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article imageTrump's rollback of auto pollution rules hits a dead end

By Karen Graham     Aug 20, 2019 in Politics
The White House, blindsided by a pact between California and four automakers to oppose President Trump’s auto emissions rollbacks, has mounted an effort to prevent any more companies from joining the other side.
In July, Ford, Volkswagen, BMW, and Honda reached a deal with California to increase gas mileage standards and reduce greenhouse gas (GHG) emissions, setting a national standard, and a national goal in line with Obama era emission rules.
In the meantime, Toyota, Fiat Chrysler, and General Motors were all called to the White House to meet with a senior advisor to Trump, who tried to get the automakers to stand by the president’s own initiative, according to four people familiar with the talks, reports the New York Times.
However, it has been learned that Mercedes-Benz may be the next company to agree to California's voluntary emissions rules, something that will enrage Trump even further than he is right now. California and 13 other states plan to enforce their current, stricter emissions regulations. Those states may also sue the Trump administration.
The 2019 Ford Explorer
The 2019 Ford Explorer
Ford Motors
Currently, the EPA and the NHTSA are proposing to freeze fuel economy requirements at 2020 levels through 2026. That would allow cars to travel on average about 35 mpg rather than the 50 mpg mandated by President Obama. The agencies are also proposing to revoke California's Clean Air Act waiver for greenhouse gases.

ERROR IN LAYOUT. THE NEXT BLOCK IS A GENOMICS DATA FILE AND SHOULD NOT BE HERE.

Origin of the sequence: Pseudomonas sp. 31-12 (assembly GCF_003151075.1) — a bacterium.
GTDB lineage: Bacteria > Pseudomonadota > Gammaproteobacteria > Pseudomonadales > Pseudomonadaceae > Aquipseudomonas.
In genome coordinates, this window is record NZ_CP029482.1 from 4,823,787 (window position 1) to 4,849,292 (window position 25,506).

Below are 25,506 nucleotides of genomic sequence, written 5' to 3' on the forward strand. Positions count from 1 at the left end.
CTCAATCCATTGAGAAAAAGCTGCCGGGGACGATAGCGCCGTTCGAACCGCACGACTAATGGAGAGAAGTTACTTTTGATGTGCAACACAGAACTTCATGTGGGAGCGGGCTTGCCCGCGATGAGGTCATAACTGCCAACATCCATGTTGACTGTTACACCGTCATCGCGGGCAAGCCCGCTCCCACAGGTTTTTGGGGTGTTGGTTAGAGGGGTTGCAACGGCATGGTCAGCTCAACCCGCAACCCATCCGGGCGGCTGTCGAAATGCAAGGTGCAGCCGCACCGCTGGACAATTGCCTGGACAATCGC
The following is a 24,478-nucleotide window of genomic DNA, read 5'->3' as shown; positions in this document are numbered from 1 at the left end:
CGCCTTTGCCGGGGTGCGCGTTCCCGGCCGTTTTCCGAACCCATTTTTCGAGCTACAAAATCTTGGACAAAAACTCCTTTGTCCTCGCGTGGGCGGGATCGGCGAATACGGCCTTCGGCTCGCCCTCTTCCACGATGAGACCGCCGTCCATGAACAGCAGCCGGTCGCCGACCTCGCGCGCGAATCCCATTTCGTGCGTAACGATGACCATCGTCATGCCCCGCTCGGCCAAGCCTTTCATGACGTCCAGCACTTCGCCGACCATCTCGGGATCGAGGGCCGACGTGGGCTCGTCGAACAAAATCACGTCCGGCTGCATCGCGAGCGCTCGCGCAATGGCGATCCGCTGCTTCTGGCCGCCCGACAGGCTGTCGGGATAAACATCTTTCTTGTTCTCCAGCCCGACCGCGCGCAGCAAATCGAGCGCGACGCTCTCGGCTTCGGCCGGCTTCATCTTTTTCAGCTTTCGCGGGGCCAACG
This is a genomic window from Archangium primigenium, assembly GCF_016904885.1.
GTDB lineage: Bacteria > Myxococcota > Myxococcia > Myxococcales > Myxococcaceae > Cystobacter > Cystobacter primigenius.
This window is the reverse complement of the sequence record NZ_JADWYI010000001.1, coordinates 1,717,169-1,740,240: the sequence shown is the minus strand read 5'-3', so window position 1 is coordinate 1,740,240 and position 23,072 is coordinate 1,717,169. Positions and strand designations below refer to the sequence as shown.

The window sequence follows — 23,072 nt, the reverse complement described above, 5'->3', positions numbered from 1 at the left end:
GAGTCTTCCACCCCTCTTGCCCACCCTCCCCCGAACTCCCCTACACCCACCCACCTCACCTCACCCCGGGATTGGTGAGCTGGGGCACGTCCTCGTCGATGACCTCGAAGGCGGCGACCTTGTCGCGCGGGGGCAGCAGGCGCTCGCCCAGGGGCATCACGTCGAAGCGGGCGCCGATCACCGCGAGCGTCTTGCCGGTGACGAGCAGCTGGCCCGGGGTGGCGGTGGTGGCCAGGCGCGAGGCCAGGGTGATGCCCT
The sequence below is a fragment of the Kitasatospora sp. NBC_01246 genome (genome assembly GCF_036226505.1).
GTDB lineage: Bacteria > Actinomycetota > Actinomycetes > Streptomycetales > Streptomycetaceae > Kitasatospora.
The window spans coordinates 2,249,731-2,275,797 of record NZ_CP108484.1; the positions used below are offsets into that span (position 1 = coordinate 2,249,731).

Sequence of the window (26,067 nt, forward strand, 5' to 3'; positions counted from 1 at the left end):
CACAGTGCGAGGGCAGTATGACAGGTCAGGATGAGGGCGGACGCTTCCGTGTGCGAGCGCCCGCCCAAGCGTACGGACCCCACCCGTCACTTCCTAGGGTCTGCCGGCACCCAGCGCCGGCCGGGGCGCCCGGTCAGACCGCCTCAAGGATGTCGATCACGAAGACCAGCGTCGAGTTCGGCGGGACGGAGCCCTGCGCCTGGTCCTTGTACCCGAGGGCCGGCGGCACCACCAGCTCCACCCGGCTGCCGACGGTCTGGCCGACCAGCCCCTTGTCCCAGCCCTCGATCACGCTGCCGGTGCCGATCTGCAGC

Engadget is reporting that a sixth automaker is now considering joining the California deal. While it has not been confirmed yet, it is believed either Toyota, Fiat Chrysler or GM will pledge to follow stricter emissions standards for at least the next four years.
If this latest news proves to be correct, it will mean the six automakers would account for more than 40 percent of all cars sold in the US, significantly weakening Trump's emission rollback plan.
Take a look at the Mercedes-Benz EQC
Take a look at the Mercedes-Benz EQC
Why Trump's plan is in disarray
Trump is so focused on doing away with President Barack Obama's environmental regulations that he fails to see the bigger, global picture - a sure sign he is not the businessman he claims to be.
Bloomberg succinctly points out that it is the global picture, where shifts among the biggest car markets make divergent standards a problem. Twenty years ago, the world's automakers more or less went with U.S. standards for vehicles, while the European Union's standards were considered out of line.
A Volkswagen "Beetle"  the final edition of the iconic car  is pictured inside the factory...
A Volkswagen "Beetle", the final edition of the iconic car, is pictured inside the factory in Puebla, Puebla State, Mexico, on July 10, 2019
Global concerns about the environment and particularly GHG emissions have changed all that, with more and more of the world's economies opting for the EU's stricter standards. This leaves the Trump administration as the big outlier now.
As a matter of fact, nearly all the global supply chains are opting for unified platforms and modular designs that can allow most of their output to follow a similar pattern. So while companies generally like lenient and simple to follow regulations, they also want rules to be moving in a consistent direction.
“The trend will not likely reverse,” energy analyst Philip Verleger wrote in a note to clients Monday. “The Trump administration’s failure to compromise with California on fuel economy will probably accelerate it.”
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